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 Table of Contents  
CASE REPORT
Year : 2016  |  Volume : 4  |  Issue : 1  |  Page : 24-26

Ectopic adrenocorticotropic hormone syndrome presenting as hypokalemic metabolic alkalosis and hypertension


Department of General Medicine, MES Medical College, Perinthalmanna, Kerala, India

Date of Web Publication23-Dec-2015

Correspondence Address:
Mansoor C Abdulla
Department of General Medicine, MES Medical College, Perinthalmanna - 679 338, Kerala
India
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Source of Support: None, Conflict of Interest: None


DOI: 10.4103/2320-8775.172478

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  Abstract 

The ectopic adrenocorticotropic hormone (ACTH) syndrome is an uncommon cause of hypercortisolism, which should be considered in patients with hypokalemic metabolic alkalosis and hypertension in the context of lung neoplasm. We report a 60-year-old male patient with severe hypertension, metabolic alkalosis, and hypokalemia as the initial manifestations of an ACTH-secreting small cell lung carcinoma. Ectopic Cushing's syndrome should always be ruled out in patients with severe hypertension and hypokalemia.

Keywords: Ectopic adrenocorticotropic hormone syndrome, hypertension, hypokalemia, lung cancer, metabolic alkalosis


How to cite this article:
Abdulla MC, Alungal J. Ectopic adrenocorticotropic hormone syndrome presenting as hypokalemic metabolic alkalosis and hypertension. J Assoc Chest Physicians 2016;4:24-6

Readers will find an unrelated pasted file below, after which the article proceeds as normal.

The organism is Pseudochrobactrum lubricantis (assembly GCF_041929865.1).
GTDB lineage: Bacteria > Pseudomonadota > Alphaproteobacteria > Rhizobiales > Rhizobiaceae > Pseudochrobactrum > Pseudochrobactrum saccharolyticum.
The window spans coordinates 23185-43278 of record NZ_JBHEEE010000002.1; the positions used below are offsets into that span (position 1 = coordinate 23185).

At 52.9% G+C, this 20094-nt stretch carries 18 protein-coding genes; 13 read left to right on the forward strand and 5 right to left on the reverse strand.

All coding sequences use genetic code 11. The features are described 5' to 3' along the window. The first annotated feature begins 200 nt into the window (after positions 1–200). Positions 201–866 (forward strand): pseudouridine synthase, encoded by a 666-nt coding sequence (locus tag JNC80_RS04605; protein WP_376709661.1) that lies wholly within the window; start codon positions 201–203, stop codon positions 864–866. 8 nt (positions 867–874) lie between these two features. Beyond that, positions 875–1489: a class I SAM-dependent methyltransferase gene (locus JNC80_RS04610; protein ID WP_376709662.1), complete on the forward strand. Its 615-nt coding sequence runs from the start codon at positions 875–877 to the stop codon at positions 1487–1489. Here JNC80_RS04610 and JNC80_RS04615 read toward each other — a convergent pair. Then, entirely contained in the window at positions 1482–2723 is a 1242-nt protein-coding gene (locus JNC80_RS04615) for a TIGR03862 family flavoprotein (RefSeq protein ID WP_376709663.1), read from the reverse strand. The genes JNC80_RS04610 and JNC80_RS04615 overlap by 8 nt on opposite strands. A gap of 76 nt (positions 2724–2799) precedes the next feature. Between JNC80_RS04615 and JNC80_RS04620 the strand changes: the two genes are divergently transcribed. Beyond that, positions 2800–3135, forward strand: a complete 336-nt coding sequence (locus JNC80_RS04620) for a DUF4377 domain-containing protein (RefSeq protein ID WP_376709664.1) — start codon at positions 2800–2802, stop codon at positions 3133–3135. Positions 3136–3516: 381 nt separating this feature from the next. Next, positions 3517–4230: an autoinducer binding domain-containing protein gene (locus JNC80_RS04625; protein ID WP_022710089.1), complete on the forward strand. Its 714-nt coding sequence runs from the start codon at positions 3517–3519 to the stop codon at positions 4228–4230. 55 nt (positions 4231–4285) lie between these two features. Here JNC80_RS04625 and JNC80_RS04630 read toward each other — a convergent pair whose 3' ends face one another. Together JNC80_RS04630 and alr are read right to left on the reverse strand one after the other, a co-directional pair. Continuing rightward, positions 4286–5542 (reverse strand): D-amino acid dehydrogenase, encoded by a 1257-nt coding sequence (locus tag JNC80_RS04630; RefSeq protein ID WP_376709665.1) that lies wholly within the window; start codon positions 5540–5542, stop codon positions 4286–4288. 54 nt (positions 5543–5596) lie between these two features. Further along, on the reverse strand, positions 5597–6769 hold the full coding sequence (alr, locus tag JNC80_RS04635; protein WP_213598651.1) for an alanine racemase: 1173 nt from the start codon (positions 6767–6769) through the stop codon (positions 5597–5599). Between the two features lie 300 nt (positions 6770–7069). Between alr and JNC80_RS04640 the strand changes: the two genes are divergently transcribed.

How to cite this URL:
Abdulla MC, Alungal J. Ectopic adrenocorticotropic hormone syndrome presenting as hypokalemic metabolic alkalosis and hypertension. J Assoc Chest Physicians [serial online] 2016 [cited 2019 Sep 15];4:24-6. Available from: http://www.jacpjournal.org/text.asp?2016/4/1/24/172478


  Introduction Top


Ectopic adrenocorticotropic hormone (ACTH) secretion (EAS) is a rare cause of Cushing's syndrome accounting for about 10% of cases.[1],[2] EAS can be either associated with overt malignancies like small-cell lung cancer (SCLC) or with occult neoplasms like bronchial carcinoid tumors. Patients with EAS and SCLC may have atypical manifestations such as muscle wasting and weight. Early and more pronounced metabolic alterations are seen in EAS by SCLC and other malignant neoplasms.


  Case Report Top


A 60-year-old male was admitted with breathlessness, bilateral pedal edema, facial puffiness and hoarseness of voice for 1 month. He had hypertension since 8 years but not on regular medication. He was a 7 pack year smoker for 35 years. He had pallor, palpable single left supraclavicular lymph node which was 3 cm × 1 cm nontender, firm and mobile. His blood pressure was 170/100 mmHg, heart rate 58 beats/min, respiratory rate of 35 per min, and the temperature was 37.6°C.